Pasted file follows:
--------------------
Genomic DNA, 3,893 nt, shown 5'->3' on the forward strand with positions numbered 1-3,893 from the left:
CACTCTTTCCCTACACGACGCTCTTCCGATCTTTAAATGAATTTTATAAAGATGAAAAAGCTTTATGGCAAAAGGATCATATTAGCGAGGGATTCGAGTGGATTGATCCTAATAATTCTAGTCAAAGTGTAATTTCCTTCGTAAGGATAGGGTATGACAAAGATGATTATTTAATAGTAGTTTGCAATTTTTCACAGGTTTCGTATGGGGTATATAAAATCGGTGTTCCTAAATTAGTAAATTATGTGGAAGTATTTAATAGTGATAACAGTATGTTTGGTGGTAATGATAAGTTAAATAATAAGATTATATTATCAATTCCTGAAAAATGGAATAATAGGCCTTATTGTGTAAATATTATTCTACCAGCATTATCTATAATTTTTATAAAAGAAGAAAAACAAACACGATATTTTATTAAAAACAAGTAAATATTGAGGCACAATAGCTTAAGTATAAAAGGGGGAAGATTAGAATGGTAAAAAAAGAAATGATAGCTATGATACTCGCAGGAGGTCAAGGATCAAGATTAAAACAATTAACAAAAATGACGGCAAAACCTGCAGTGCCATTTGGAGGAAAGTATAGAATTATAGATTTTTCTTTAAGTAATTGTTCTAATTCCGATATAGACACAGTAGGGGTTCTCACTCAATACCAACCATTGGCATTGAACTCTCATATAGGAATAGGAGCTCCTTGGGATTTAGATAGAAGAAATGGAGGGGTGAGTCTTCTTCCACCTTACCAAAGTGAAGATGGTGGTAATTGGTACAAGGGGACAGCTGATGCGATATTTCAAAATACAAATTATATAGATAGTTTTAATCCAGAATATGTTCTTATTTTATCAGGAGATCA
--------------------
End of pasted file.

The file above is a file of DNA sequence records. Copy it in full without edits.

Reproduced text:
Genomic DNA, 3,893 nt, shown 5'->3' on the forward strand with positions numbered 1-3,893 from the left:
CACTCTTTCCCTACACGACGCTCTTCCGATCTTTAAATGAATTTTATAAAGATGAAAAAGCTTTATGGCAAAAGGATCATATTAGCGAGGGATTCGAGTGGATTGATCCTAATAATTCTAGTCAAAGTGTAATTTCCTTCGTAAGGATAGGGTATGACAAAGATGATTATTTAATAGTAGTTTGCAATTTTTCACAGGTTTCGTATGGGGTATATAAAATCGGTGTTCCTAAATTAGTAAATTATGTGGAAGTATTTAATAGTGATAACAGTATGTTTGGTGGTAATGATAAGTTAAATAATAAGATTATATTATCAATTCCTGAAAAATGGAATAATAGGCCTTATTGTGTAAATATTATTCTACCAGCATTATCTATAATTTTTATAAAAGAAGAAAAACAAACACGATATTTTATTAAAAACAAGTAAATATTGAGGCACAATAGCTTAAGTATAAAAGGGGGAAGATTAGAATGGTAAAAAAAGAAATGATAGCTATGATACTCGCAGGAGGTCAAGGATCAAGATTAAAACAATTAACAAAAATGACGGCAAAACCTGCAGTGCCATTTGGAGGAAAGTATAGAATTATAGATTTTTCTTTAAGTAATTGTTCTAATTCCGATATAGACACAGTAGGGGTTCTCACTCAATACCAACCATTGGCATTGAACTCTCATATAGGAATAGGAGCTCCTTGGGATTTAGATAGAAGAAATGGAGGGGTGAGTCTTCTTCCACCTTACCAAAGTGAAGATGGTGGTAATTGGTACAAGGGGACAGCTGATGCGATATTTCAAAATACAAATTATATAGATAGTTTTAATCCAGAATATGTTCTTATTTTATCAGGAGATCA